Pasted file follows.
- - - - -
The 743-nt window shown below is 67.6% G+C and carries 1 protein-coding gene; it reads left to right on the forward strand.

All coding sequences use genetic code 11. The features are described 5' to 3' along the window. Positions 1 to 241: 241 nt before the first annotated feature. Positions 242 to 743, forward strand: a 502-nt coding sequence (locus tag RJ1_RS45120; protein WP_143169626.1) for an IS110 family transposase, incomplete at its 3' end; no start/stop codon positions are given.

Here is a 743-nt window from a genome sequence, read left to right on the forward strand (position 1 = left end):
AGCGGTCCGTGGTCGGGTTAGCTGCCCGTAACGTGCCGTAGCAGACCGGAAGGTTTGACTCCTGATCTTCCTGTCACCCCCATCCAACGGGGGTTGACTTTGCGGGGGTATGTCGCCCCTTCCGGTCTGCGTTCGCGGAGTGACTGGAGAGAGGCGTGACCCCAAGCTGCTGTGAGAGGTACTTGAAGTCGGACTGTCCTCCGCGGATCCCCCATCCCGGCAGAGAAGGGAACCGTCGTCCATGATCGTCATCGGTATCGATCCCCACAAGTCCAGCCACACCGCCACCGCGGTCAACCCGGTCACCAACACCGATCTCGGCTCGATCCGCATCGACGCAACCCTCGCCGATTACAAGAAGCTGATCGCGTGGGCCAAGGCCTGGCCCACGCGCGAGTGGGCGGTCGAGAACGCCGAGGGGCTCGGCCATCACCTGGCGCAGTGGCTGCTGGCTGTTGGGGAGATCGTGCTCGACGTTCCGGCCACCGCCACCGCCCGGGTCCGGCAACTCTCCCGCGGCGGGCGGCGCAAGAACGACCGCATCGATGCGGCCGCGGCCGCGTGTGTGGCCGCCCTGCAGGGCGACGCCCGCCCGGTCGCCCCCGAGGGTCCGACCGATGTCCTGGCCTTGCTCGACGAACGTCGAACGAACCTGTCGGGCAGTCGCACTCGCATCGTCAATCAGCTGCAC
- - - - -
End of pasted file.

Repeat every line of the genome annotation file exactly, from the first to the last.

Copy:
The 743-nt window shown below is 67.6% G+C and carries 1 protein-coding gene; it reads left to right on the forward strand.

All coding sequences use genetic code 11. The features are described 5' to 3' along the window. Positions 1 to 241: 241 nt before the first annotated feature. Positions 242 to 743, forward strand: a 502-nt coding sequence (locus tag RJ1_RS45120; protein WP_143169626.1) for an IS110 family transposase, incomplete at its 3' end; no start/stop codon positions are given.

Here is a 743-nt window from a genome sequence, read left to right on the forward strand (position 1 = left end):
AGCGGTCCGTGGTCGGGTTAGCTGCCCGTAACGTGCCGTAGCAGACCGGAAGGTTTGACTCCTGATCTTCCTGTCACCCCCATCCAACGGGGGTTGACTTTGCGGGGGTATGTCGCCCCTTCCGGTCTGCGTTCGCGGAGTGACTGGAGAGAGGCGTGACCCCAAGCTGCTGTGAGAGGTACTTGAAGTCGGACTGTCCTCCGCGGATCCCCCATCCCGGCAGAGAAGGGAACCGTCGTCCATGATCGTCATCGGTATCGATCCCCACAAGTCCAGCCACACCGCCACCGCGGTCAACCCGGTCACCAACACCGATCTCGGCTCGATCCGCATCGACGCAACCCTCGCCGATTACAAGAAGCTGATCGCGTGGGCCAAGGCCTGGCCCACGCGCGAGTGGGCGGTCGAGAACGCCGAGGGGCTCGGCCATCACCTGGCGCAGTGGCTGCTGGCTGTTGGGGAGATCGTGCTCGACGTTCCGGCCACCGCCACCGCCCGGGTCCGGCAACTCTCCCGCGGCGGGCGGCGCAAGAACGACCGCATCGATGCGGCCGCGGCCGCGTGTGTGGCCGCCCTGCAGGGCGACGCCCGCCCGGTCGCCCCCGAGGGTCCGACCGATGTCCTGGCCTTGCTCGACGAACGTCGAACGAACCTGTCGGGCAGTCGCACTCGCATCGTCAATCAGCTGCAC